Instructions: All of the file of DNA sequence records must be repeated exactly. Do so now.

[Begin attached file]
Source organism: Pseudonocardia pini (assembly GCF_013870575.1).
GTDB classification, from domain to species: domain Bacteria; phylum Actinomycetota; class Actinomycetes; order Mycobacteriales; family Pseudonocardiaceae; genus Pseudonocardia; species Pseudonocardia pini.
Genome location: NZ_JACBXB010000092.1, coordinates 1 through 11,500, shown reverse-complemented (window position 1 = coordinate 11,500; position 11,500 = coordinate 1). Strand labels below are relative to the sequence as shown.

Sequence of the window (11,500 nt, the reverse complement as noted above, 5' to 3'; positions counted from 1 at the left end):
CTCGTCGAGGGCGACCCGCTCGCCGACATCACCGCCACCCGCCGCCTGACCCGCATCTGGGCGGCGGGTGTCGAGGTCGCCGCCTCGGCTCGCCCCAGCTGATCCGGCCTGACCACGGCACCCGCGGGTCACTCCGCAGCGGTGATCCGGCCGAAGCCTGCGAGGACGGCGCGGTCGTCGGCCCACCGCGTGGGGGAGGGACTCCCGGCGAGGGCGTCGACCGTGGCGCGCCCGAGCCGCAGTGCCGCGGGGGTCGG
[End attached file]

Source organism: Pseudonocardia pini (assembly GCF_013870575.1).
GTDB classification, from domain to species: domain Bacteria; phylum Actinomycetota; class Actinomycetes; order Mycobacteriales; family Pseudonocardiaceae; genus Pseudonocardia; species Pseudonocardia pini.
Genome location: NZ_JACBXB010000092.1, coordinates 1 through 11,500, shown reverse-complemented (window position 1 = coordinate 11,500; position 11,500 = coordinate 1). Strand labels below are relative to the sequence as shown.

Sequence of the window (11,500 nt, the reverse complement as noted above, 5' to 3'; positions counted from 1 at the left end):
CTCGTCGAGGGCGACCCGCTCGCCGACATCACCGCCACCCGCCGCCTGACCCGCATCTGGGCGGCGGGTGTCGAGGTCGCCGCCTCGGCTCGCCCCAGCTGATCCGGCCTGACCACGGCACCCGCGGGTCACTCCGCAGCGGTGATCCGGCCGAAGCCTGCGAGGACGGCGCGGTCGTCGGCCCACCGCGTGGGGGAGGGACTCCCGGCGAGGGCGTCGACCGTGGCGCGCCCGAGCCGCAGTGCCGCGGGGGTCGG